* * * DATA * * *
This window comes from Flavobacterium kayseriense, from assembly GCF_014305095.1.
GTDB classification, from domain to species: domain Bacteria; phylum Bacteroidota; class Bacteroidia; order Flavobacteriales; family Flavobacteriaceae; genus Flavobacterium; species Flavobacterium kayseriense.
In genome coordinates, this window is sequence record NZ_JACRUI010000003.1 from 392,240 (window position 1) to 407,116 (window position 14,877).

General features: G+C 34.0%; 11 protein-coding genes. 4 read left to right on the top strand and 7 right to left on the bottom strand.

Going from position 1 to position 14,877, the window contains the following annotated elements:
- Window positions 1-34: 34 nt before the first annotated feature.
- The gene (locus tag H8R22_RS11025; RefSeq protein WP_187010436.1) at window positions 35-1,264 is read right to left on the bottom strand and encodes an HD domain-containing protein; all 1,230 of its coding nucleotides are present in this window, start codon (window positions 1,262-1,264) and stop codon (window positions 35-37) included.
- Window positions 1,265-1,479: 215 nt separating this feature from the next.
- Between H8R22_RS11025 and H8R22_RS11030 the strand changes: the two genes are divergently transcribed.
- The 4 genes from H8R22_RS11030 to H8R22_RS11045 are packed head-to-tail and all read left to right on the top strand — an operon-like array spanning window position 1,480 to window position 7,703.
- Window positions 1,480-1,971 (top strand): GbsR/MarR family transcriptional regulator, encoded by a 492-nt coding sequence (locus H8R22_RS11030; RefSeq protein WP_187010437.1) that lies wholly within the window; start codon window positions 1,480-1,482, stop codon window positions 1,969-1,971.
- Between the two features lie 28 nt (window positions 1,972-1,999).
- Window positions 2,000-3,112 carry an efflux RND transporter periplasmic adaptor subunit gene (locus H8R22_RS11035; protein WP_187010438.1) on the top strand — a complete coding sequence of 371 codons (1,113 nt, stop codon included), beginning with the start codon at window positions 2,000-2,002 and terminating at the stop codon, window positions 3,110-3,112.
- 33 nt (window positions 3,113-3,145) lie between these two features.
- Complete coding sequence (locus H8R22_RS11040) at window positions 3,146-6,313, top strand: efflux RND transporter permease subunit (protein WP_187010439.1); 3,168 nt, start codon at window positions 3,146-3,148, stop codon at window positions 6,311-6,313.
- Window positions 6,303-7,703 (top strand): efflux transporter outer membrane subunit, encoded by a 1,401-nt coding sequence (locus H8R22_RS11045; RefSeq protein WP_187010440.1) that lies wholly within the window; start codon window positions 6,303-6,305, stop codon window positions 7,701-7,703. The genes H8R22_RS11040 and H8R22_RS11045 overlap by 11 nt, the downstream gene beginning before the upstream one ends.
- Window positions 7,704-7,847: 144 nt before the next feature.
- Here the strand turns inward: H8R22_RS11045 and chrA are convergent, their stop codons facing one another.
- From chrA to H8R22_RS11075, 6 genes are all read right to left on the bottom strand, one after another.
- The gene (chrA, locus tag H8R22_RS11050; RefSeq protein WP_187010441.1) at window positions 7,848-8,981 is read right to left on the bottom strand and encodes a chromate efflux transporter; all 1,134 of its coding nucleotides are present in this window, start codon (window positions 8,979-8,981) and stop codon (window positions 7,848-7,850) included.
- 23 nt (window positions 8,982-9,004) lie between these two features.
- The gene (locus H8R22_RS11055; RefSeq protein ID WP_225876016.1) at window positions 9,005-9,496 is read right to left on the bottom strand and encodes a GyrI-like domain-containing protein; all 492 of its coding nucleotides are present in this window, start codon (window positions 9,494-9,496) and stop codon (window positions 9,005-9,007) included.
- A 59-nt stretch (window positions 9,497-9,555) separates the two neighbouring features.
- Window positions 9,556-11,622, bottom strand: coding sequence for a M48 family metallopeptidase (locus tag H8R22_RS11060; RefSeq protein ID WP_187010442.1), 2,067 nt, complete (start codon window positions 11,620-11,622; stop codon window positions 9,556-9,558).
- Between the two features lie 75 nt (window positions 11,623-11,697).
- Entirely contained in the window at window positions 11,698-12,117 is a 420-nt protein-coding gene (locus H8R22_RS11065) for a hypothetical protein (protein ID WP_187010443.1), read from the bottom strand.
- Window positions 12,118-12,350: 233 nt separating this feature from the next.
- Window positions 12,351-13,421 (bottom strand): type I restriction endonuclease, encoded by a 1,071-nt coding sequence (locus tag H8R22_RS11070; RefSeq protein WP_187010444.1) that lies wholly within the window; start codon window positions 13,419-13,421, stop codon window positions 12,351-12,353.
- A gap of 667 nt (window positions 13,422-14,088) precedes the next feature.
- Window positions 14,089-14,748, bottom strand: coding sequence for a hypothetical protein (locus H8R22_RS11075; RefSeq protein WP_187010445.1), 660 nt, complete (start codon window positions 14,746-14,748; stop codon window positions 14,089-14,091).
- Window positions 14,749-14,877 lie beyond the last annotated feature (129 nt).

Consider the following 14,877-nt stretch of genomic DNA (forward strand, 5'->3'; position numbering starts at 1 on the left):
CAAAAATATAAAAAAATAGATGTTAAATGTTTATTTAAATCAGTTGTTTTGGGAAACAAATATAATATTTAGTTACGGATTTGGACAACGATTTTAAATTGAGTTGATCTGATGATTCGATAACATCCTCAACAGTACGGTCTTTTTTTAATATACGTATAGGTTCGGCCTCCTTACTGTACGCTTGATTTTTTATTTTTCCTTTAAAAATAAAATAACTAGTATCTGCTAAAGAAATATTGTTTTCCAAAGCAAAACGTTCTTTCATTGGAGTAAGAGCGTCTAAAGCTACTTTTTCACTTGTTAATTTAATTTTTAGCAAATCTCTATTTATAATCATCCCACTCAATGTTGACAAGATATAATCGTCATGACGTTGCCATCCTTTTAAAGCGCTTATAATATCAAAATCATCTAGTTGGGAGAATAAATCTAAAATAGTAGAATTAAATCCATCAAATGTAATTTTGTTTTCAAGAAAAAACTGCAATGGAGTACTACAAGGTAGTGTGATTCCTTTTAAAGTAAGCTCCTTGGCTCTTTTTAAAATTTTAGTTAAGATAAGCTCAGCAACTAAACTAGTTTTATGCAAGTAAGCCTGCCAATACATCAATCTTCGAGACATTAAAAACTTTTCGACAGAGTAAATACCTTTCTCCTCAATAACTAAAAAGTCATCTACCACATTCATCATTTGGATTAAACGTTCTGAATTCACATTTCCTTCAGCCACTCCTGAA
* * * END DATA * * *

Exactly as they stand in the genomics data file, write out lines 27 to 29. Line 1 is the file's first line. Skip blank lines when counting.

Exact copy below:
- Window positions 12,118-12,350: 233 nt separating this feature from the next.
- Window positions 12,351-13,421 (bottom strand): type I restriction endonuclease, encoded by a 1,071-nt coding sequence (locus tag H8R22_RS11070; RefSeq protein WP_187010444.1) that lies wholly within the window; start codon window positions 13,419-13,421, stop codon window positions 12,351-12,353.
- A gap of 667 nt (window positions 13,422-14,088) precedes the next feature.